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The Social Origins of Language

By Daniel Dor

Presents a new theoretical framework for the origins of human language and sets key issues in language evolution in their wider context within biological and cultural evolution


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Preposition Placement in English: A Usage-Based Approach

By Thomas Hoffmann

This is the first study that empirically investigates preposition placement across all clause types. The study compares first-language (British English) and second-language (Kenyan English) data and will therefore appeal to readers interested in world Englishes. Over 100 authentic corpus examples are discussed in the text, which will appeal to those who want to see 'real data'


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Free Access 4 You

Free access to several Brill linguistics journals, such as Journal of Jewish Languages, Language Dynamics and Change, and Brill’s Annual of Afroasiatic Languages and Linguistics.


Academic Paper


Title: Intonation influences how children and adults interpret sarcasm
Author: Melanie Glenwright
Institution: University of Manitoba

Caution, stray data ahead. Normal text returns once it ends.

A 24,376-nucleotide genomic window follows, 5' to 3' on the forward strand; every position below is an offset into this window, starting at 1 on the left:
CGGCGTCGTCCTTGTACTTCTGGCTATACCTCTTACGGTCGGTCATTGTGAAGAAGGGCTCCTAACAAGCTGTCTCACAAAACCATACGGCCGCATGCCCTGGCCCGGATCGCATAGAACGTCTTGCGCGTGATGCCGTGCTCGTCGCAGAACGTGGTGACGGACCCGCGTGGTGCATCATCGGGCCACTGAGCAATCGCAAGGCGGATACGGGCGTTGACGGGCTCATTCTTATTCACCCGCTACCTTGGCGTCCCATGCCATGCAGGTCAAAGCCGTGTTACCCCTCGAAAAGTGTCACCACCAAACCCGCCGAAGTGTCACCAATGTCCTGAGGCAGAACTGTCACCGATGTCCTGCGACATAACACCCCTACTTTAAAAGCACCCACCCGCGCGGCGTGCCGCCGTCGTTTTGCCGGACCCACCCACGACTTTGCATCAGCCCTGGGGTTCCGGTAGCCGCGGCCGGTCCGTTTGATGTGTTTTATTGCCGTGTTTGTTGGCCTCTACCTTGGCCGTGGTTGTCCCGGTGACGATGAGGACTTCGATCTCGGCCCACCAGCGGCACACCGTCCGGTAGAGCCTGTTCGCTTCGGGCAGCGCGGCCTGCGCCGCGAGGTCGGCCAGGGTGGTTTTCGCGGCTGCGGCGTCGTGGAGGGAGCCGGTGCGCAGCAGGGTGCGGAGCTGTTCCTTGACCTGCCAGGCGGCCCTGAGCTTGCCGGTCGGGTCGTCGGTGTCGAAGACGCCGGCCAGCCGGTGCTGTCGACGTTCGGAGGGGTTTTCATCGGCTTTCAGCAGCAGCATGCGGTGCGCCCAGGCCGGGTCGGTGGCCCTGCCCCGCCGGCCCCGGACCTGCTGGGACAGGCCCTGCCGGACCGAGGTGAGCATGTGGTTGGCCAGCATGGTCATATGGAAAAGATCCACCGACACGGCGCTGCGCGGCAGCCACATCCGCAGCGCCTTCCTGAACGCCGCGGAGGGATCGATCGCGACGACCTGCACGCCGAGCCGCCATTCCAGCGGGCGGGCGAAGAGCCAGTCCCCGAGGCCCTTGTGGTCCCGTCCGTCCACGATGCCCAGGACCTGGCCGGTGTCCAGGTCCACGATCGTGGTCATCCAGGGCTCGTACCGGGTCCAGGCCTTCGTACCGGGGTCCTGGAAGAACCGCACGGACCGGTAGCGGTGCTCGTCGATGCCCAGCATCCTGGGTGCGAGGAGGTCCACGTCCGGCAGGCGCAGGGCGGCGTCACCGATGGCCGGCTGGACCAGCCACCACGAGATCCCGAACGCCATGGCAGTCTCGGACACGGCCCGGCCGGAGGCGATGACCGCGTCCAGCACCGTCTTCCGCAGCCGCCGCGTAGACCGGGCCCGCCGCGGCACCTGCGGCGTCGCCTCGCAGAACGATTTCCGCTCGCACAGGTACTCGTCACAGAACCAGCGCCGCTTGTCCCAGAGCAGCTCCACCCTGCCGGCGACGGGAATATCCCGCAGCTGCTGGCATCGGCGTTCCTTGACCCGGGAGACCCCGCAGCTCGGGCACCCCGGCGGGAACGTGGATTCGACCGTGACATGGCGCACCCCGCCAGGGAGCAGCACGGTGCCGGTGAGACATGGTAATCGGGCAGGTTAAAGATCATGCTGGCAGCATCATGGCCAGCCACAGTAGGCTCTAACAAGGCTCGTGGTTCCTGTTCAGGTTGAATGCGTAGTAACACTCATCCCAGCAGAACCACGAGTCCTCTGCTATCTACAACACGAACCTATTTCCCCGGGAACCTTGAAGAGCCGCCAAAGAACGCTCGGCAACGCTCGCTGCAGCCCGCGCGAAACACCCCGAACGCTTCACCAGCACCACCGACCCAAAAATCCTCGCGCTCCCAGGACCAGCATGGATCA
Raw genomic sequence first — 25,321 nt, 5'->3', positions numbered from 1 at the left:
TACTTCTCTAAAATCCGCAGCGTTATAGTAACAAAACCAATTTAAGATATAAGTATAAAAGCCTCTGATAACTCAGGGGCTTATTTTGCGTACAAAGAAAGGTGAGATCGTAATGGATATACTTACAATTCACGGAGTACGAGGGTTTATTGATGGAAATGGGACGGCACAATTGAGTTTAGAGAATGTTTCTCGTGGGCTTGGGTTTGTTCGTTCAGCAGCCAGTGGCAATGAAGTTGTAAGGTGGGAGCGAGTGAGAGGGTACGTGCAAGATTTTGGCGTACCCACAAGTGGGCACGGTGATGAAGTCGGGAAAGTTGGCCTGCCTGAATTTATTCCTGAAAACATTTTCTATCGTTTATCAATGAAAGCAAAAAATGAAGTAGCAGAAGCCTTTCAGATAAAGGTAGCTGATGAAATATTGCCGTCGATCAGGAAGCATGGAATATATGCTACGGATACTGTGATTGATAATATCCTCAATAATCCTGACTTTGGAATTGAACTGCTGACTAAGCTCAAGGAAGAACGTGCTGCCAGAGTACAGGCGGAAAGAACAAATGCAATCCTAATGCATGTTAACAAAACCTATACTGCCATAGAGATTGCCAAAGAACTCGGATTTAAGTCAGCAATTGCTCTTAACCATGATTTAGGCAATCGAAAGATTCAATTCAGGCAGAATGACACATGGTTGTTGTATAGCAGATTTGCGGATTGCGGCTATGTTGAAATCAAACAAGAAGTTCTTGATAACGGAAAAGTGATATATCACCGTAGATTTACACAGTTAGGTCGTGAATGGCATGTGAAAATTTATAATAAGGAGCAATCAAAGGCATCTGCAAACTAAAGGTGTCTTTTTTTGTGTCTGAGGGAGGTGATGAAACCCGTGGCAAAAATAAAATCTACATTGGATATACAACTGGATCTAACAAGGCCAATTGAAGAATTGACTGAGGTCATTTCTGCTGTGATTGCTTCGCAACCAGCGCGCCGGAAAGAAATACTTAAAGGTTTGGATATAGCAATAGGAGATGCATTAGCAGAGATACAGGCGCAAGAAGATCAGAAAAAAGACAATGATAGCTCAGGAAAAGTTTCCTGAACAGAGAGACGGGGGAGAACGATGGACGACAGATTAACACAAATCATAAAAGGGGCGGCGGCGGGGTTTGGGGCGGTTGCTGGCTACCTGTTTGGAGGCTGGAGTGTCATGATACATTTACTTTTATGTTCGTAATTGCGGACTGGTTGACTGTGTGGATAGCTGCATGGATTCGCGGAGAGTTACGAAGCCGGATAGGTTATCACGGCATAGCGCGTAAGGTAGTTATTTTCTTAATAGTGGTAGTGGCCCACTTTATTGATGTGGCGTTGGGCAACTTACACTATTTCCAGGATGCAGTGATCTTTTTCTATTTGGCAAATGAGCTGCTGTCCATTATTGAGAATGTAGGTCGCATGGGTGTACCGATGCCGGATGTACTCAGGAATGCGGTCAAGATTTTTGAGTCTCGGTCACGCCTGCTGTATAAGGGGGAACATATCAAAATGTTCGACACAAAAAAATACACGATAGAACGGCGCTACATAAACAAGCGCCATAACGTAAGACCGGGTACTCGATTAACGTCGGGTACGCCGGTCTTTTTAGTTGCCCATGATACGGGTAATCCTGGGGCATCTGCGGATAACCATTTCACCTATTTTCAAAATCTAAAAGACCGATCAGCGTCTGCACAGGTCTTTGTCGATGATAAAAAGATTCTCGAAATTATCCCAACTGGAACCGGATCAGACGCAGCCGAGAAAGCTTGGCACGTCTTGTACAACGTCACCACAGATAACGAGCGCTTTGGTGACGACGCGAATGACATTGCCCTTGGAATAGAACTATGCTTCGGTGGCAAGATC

Author: Jayanthi M. Parackel
Institution: University of Calgary
Author: Kristene R. J. Cheung
Institution: University of Manitoba
Author: Elizabeth S. Nilsen
Institution: University of Waterloo
Linguistic Field: Phonetics; Pragmatics
Abstract: Adults distinguish sarcasm from literal language according to intonation involving a reduction in fundamental frequency (F0). We examined whether children's and adults' interpretation of a sarcastic speaker's belief, attitude, and humor was affected by degree of F0 reduction by presenting five- to six-year-olds and adults with sarcastic and literal criticisms with a small, medium, or large mean F0 reduction. Children and adults were more accurate in attributing the speaker's belief and intent for sarcastic criticisms for large F0 reductions compared to small reductions. These results show that F0 reduction is a helpful cue to sarcasm interpretation for both children and adults.

CUP at LINGUIST

This article appears in Journal of Child Language Vol. 41, Issue 2, which you can read on Cambridge's site or on LINGUIST .



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